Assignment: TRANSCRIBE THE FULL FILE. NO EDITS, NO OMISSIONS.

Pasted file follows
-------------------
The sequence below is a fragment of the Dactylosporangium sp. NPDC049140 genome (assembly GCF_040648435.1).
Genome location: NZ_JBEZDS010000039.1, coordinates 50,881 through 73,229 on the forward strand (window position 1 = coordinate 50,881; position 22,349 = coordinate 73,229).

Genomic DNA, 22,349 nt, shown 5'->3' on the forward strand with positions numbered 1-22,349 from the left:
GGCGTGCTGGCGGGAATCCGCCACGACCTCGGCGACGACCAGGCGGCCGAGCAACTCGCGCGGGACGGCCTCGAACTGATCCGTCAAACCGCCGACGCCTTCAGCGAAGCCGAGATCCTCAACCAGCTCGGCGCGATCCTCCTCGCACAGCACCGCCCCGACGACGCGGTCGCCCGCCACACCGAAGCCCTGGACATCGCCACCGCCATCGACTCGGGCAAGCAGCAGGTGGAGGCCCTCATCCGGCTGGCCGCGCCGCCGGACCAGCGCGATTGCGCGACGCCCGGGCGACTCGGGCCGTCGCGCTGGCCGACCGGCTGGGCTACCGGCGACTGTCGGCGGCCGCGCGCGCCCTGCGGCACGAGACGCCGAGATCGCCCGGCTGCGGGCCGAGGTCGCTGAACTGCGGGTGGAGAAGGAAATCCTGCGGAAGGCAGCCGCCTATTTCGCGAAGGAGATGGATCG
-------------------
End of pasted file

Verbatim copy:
The sequence below is a fragment of the Dactylosporangium sp. NPDC049140 genome (assembly GCF_040648435.1).
Genome location: NZ_JBEZDS010000039.1, coordinates 50,881 through 73,229 on the forward strand (window position 1 = coordinate 50,881; position 22,349 = coordinate 73,229).

Genomic DNA, 22,349 nt, shown 5'->3' on the forward strand with positions numbered 1-22,349 from the left:
GGCGTGCTGGCGGGAATCCGCCACGACCTCGGCGACGACCAGGCGGCCGAGCAACTCGCGCGGGACGGCCTCGAACTGATCCGTCAAACCGCCGACGCCTTCAGCGAAGCCGAGATCCTCAACCAGCTCGGCGCGATCCTCCTCGCACAGCACCGCCCCGACGACGCGGTCGCCCGCCACACCGAAGCCCTGGACATCGCCACCGCCATCGACTCGGGCAAGCAGCAGGTGGAGGCCCTCATCCGGCTGGCCGCGCCGCCGGACCAGCGCGATTGCGCGACGCCCGGGCGACTCGGGCCGTCGCGCTGGCCGACCGGCTGGGCTACCGGCGACTGTCGGCGGCCGCGCGCGCCCTGCGGCACGAGACGCCGAGATCGCCCGGCTGCGGGCCGAGGTCGCTGAACTGCGGGTGGAGAAGGAAATCCTGCGGAAGGCAGCCGCCTATTTCGCGAAGGAGATGGATCG